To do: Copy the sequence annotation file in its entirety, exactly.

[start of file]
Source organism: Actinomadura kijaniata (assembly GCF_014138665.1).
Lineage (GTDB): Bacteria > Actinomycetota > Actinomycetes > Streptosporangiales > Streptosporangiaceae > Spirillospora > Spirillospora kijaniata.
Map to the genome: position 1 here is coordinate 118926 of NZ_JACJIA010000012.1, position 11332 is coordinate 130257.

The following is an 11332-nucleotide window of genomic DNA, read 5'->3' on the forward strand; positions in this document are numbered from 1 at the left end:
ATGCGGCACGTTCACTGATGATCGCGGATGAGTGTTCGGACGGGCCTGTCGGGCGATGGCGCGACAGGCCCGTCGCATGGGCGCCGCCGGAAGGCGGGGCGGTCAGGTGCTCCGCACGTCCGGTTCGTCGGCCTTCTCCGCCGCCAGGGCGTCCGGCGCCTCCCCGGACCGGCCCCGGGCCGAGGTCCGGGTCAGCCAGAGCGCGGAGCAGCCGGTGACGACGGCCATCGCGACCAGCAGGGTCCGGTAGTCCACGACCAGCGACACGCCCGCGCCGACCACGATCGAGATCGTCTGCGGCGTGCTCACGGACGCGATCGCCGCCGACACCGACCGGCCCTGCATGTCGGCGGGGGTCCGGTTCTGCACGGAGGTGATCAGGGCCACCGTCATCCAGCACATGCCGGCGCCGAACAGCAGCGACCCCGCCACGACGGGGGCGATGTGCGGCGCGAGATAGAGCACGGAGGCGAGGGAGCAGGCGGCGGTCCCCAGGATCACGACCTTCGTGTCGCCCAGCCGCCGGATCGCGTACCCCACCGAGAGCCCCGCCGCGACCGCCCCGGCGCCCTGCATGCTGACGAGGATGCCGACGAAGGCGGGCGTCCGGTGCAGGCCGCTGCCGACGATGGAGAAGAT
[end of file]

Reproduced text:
Source organism: Actinomadura kijaniata (assembly GCF_014138665.1).
Lineage (GTDB): Bacteria > Actinomycetota > Actinomycetes > Streptosporangiales > Streptosporangiaceae > Spirillospora > Spirillospora kijaniata.
Map to the genome: position 1 here is coordinate 118926 of NZ_JACJIA010000012.1, position 11332 is coordinate 130257.

The following is an 11332-nucleotide window of genomic DNA, read 5'->3' on the forward strand; positions in this document are numbered from 1 at the left end:
ATGCGGCACGTTCACTGATGATCGCGGATGAGTGTTCGGACGGGCCTGTCGGGCGATGGCGCGACAGGCCCGTCGCATGGGCGCCGCCGGAAGGCGGGGCGGTCAGGTGCTCCGCACGTCCGGTTCGTCGGCCTTCTCCGCCGCCAGGGCGTCCGGCGCCTCCCCGGACCGGCCCCGGGCCGAGGTCCGGGTCAGCCAGAGCGCGGAGCAGCCGGTGACGACGGCCATCGCGACCAGCAGGGTCCGGTAGTCCACGACCAGCGACACGCCCGCGCCGACCACGATCGAGATCGTCTGCGGCGTGCTCACGGACGCGATCGCCGCCGACACCGACCGGCCCTGCATGTCGGCGGGGGTCCGGTTCTGCACGGAGGTGATCAGGGCCACCGTCATCCAGCACATGCCGGCGCCGAACAGCAGCGACCCCGCCACGACGGGGGCGATGTGCGGCGCGAGATAGAGCACGGAGGCGAGGGAGCAGGCGGCGGTCCCCAGGATCACGACCTTCGTGTCGCCCAGCCGCCGGATCGCGTACCCCACCGAGAGCCCCGCCGCGACCGCCCCGGCGCCCTGCATGCTGACGAGGATGCCGACGAAGGCGGGCGTCCGGTGCAGGCCGCTGCCGACGATGGAGAAGAT